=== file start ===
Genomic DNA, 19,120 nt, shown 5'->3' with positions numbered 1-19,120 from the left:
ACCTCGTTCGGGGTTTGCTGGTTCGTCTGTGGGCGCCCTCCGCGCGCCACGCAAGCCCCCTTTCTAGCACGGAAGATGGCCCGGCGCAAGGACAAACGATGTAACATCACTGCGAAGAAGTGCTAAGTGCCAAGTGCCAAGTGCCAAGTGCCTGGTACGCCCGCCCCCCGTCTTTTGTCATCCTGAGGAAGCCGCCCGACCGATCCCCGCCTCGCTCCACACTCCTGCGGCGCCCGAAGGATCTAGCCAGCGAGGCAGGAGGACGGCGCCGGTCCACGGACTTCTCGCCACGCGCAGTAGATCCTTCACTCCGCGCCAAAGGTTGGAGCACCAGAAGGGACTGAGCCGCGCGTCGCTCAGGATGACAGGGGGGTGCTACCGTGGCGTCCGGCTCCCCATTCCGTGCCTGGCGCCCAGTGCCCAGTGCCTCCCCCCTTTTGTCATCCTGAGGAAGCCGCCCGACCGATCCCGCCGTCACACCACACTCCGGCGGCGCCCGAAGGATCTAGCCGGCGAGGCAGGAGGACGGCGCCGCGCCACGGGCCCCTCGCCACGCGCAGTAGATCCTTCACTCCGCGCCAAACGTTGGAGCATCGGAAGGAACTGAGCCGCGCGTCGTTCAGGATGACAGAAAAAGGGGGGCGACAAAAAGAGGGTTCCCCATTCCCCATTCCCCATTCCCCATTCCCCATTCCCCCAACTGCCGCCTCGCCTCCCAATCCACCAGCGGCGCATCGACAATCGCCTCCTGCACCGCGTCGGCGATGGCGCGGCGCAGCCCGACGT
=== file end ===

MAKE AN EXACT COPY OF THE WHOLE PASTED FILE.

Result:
Genomic DNA, 19,120 nt, shown 5'->3' with positions numbered 1-19,120 from the left:
ACCTCGTTCGGGGTTTGCTGGTTCGTCTGTGGGCGCCCTCCGCGCGCCACGCAAGCCCCCTTTCTAGCACGGAAGATGGCCCGGCGCAAGGACAAACGATGTAACATCACTGCGAAGAAGTGCTAAGTGCCAAGTGCCAAGTGCCAAGTGCCTGGTACGCCCGCCCCCCGTCTTTTGTCATCCTGAGGAAGCCGCCCGACCGATCCCCGCCTCGCTCCACACTCCTGCGGCGCCCGAAGGATCTAGCCAGCGAGGCAGGAGGACGGCGCCGGTCCACGGACTTCTCGCCACGCGCAGTAGATCCTTCACTCCGCGCCAAAGGTTGGAGCACCAGAAGGGACTGAGCCGCGCGTCGCTCAGGATGACAGGGGGGTGCTACCGTGGCGTCCGGCTCCCCATTCCGTGCCTGGCGCCCAGTGCCCAGTGCCTCCCCCCTTTTGTCATCCTGAGGAAGCCGCCCGACCGATCCCGCCGTCACACCACACTCCGGCGGCGCCCGAAGGATCTAGCCGGCGAGGCAGGAGGACGGCGCCGCGCCACGGGCCCCTCGCCACGCGCAGTAGATCCTTCACTCCGCGCCAAACGTTGGAGCATCGGAAGGAACTGAGCCGCGCGTCGTTCAGGATGACAGAAAAAGGGGGGCGACAAAAAGAGGGTTCCCCATTCCCCATTCCCCATTCCCCATTCCCCATTCCCCCAACTGCCGCCTCGCCTCCCAATCCACCAGCGGCGCATCGACAATCGCCTCCTGCACCGCGTCGGCGATGGCGCGGCGCAGCCCGACGT